Espejo would often chide them for risking injuries when they practiced their jumps on cement flooring at Tuloy Foundation. In one interview, they said they idolized dancer Daniil Simkin, the millennial version of Mikhail Baryshnikov. However, they look up to Espejo for molding them.
In 2015, Garcia sent photos of Sumera in classical positions to the Royal Ballet School. With less than a year of training, he got a scholarship for the summer program at the White Lodge, the boarding school of the Royal Ballet School.
Last year, Sumera and Sabularse again received a summer workshop scholarship at Upper House for students in the final year of training at the Royal Ballet School.
Sumera and Sabularse adapted themselves to the diet of chips and bread instead of white rice, and felt comfortable with classmates from all over the world. The boys gained more confidence when they saw that their technique was on par with that of their schoolmates.
Their self-esteem was boosted when they competed in the Asian Grand Prix in Hong Kong last year. Sumera won a silver medal, while Sabularse placed fourth and received the Margot Fonteyn Award.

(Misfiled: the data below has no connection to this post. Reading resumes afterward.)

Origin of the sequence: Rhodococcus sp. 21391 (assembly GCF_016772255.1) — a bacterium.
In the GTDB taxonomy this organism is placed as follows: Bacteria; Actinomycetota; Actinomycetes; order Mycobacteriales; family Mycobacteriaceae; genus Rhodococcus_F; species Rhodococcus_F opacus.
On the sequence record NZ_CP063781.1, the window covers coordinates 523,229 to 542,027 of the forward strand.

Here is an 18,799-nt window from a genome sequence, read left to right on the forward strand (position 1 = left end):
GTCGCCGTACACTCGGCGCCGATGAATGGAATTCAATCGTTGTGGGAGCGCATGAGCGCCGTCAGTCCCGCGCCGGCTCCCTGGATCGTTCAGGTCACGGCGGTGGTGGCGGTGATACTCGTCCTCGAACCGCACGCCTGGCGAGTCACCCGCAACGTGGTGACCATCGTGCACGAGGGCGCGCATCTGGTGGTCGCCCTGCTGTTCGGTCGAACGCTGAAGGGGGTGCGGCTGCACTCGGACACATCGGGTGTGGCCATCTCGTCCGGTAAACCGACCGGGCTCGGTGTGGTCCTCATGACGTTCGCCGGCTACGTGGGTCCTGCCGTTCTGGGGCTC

Their success is attributed to both their commitment and their teachers. Garcia has been getting patrons and dance coaches, and being a mother hen, steering them away from girls. The Espejos spend hours guiding them during international competitions.
Seeing the transformation of the boys, friends and relatives are happy they have had opportunities to travel. Sumera hopes his father has been hearing about his development.
Espejo pushes Sabularse, who is short and not as beautifully proportioned as Sumera. However, he makes up for it with his magnetic stage presence.
Sabularse said, “I want to make people happy through dancing.”
He added that his training taught him how to tell a story through dance, and most important, how to express truth.
He explained in Tagalog that he wanted to dance not only for a better life. “I’ve learned to challenge my limits.”—CONTRIBUTED